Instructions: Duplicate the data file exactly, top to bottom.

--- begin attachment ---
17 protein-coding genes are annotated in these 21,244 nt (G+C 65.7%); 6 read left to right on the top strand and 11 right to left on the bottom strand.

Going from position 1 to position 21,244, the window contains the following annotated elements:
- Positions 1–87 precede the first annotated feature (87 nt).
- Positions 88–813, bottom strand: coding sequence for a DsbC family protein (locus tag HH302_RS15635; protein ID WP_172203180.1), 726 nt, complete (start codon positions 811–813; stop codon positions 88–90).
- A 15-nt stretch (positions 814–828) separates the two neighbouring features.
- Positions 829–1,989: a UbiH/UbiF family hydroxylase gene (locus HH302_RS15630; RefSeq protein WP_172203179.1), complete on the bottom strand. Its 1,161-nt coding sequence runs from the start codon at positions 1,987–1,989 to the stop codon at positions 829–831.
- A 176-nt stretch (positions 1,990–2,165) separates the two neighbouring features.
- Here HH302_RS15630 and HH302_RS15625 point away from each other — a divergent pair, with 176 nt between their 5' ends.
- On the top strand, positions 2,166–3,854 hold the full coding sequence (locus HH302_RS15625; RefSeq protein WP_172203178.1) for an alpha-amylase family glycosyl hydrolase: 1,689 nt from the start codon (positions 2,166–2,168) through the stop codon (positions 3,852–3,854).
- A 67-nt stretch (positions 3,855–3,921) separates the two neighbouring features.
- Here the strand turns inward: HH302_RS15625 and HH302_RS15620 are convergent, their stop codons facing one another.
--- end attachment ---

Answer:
17 protein-coding genes are annotated in these 21,244 nt (G+C 65.7%); 6 read left to right on the top strand and 11 right to left on the bottom strand.

Going from position 1 to position 21,244, the window contains the following annotated elements:
- Positions 1–87 precede the first annotated feature (87 nt).
- Positions 88–813, bottom strand: coding sequence for a DsbC family protein (locus tag HH302_RS15635; protein ID WP_172203180.1), 726 nt, complete (start codon positions 811–813; stop codon positions 88–90).
- A 15-nt stretch (positions 814–828) separates the two neighbouring features.
- Positions 829–1,989: a UbiH/UbiF family hydroxylase gene (locus HH302_RS15630; RefSeq protein WP_172203179.1), complete on the bottom strand. Its 1,161-nt coding sequence runs from the start codon at positions 1,987–1,989 to the stop codon at positions 829–831.
- A 176-nt stretch (positions 1,990–2,165) separates the two neighbouring features.
- Here HH302_RS15630 and HH302_RS15625 point away from each other — a divergent pair, with 176 nt between their 5' ends.
- On the top strand, positions 2,166–3,854 hold the full coding sequence (locus HH302_RS15625; RefSeq protein WP_172203178.1) for an alpha-amylase family glycosyl hydrolase: 1,689 nt from the start codon (positions 2,166–2,168) through the stop codon (positions 3,852–3,854).
- A 67-nt stretch (positions 3,855–3,921) separates the two neighbouring features.
- Here the strand turns inward: HH302_RS15625 and HH302_RS15620 are convergent, their stop codons facing one another.